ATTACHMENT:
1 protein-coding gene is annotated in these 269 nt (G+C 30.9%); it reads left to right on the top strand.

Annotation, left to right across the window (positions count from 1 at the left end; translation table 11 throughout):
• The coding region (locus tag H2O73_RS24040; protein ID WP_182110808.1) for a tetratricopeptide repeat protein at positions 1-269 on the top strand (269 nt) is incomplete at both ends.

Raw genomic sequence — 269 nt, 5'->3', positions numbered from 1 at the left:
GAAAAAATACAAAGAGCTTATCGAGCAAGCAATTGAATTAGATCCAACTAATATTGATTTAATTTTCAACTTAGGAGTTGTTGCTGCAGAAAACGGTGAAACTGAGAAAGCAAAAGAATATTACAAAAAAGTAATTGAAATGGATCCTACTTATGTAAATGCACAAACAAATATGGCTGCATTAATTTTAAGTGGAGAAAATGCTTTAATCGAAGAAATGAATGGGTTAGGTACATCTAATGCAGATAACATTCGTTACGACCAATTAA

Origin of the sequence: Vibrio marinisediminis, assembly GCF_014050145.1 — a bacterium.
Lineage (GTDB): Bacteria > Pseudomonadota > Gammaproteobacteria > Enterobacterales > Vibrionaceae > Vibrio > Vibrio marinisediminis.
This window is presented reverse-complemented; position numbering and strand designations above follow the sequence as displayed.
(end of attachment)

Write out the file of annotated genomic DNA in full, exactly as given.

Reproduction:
1 protein-coding gene is annotated in these 269 nt (G+C 30.9%); it reads left to right on the top strand.

Annotation, left to right across the window (positions count from 1 at the left end; translation table 11 throughout):
• The coding region (locus tag H2O73_RS24040; protein ID WP_182110808.1) for a tetratricopeptide repeat protein at positions 1-269 on the top strand (269 nt) is incomplete at both ends.

Raw genomic sequence — 269 nt, 5'->3', positions numbered from 1 at the left:
GAAAAAATACAAAGAGCTTATCGAGCAAGCAATTGAATTAGATCCAACTAATATTGATTTAATTTTCAACTTAGGAGTTGTTGCTGCAGAAAACGGTGAAACTGAGAAAGCAAAAGAATATTACAAAAAAGTAATTGAAATGGATCCTACTTATGTAAATGCACAAACAAATATGGCTGCATTAATTTTAAGTGGAGAAAATGCTTTAATCGAAGAAATGAATGGGTTAGGTACATCTAATGCAGATAACATTCGTTACGACCAATTAA

Origin of the sequence: Vibrio marinisediminis, assembly GCF_014050145.1 — a bacterium.
Lineage (GTDB): Bacteria > Pseudomonadota > Gammaproteobacteria > Enterobacterales > Vibrionaceae > Vibrio > Vibrio marinisediminis.
This window is presented reverse-complemented; position numbering and strand designations above follow the sequence as displayed.